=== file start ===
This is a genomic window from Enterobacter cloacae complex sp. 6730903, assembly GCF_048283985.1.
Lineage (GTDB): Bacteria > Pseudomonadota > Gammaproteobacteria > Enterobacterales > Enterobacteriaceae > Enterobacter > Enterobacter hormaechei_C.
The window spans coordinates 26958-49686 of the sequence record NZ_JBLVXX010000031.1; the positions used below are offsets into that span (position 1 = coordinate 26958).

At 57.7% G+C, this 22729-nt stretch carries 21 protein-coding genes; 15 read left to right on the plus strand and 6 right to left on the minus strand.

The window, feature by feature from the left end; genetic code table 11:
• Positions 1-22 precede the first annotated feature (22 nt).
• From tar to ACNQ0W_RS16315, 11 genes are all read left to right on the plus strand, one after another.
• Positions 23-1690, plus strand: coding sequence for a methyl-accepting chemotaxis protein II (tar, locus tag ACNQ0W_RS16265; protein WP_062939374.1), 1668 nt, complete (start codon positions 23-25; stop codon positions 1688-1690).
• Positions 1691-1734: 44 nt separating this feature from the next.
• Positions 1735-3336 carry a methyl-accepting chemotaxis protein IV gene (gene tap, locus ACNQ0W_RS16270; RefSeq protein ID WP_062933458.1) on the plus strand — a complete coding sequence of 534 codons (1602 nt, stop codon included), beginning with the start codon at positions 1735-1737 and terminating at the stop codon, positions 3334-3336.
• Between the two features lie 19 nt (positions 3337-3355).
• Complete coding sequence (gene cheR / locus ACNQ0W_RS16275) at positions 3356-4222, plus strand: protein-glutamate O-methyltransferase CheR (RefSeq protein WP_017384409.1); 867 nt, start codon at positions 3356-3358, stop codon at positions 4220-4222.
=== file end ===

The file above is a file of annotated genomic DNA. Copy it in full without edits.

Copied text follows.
This is a genomic window from Enterobacter cloacae complex sp. 6730903, assembly GCF_048283985.1.
Lineage (GTDB): Bacteria > Pseudomonadota > Gammaproteobacteria > Enterobacterales > Enterobacteriaceae > Enterobacter > Enterobacter hormaechei_C.
The window spans coordinates 26958-49686 of the sequence record NZ_JBLVXX010000031.1; the positions used below are offsets into that span (position 1 = coordinate 26958).

At 57.7% G+C, this 22729-nt stretch carries 21 protein-coding genes; 15 read left to right on the plus strand and 6 right to left on the minus strand.

The window, feature by feature from the left end; genetic code table 11:
• Positions 1-22 precede the first annotated feature (22 nt).
• From tar to ACNQ0W_RS16315, 11 genes are all read left to right on the plus strand, one after another.
• Positions 23-1690, plus strand: coding sequence for a methyl-accepting chemotaxis protein II (tar, locus tag ACNQ0W_RS16265; protein WP_062939374.1), 1668 nt, complete (start codon positions 23-25; stop codon positions 1688-1690).
• Positions 1691-1734: 44 nt separating this feature from the next.
• Positions 1735-3336 carry a methyl-accepting chemotaxis protein IV gene (gene tap, locus ACNQ0W_RS16270; RefSeq protein ID WP_062933458.1) on the plus strand — a complete coding sequence of 534 codons (1602 nt, stop codon included), beginning with the start codon at positions 1735-1737 and terminating at the stop codon, positions 3334-3336.
• Between the two features lie 19 nt (positions 3337-3355).
• Complete coding sequence (gene cheR / locus ACNQ0W_RS16275) at positions 3356-4222, plus strand: protein-glutamate O-methyltransferase CheR (RefSeq protein WP_017384409.1); 867 nt, start codon at positions 3356-3358, stop codon at positions 4220-4222.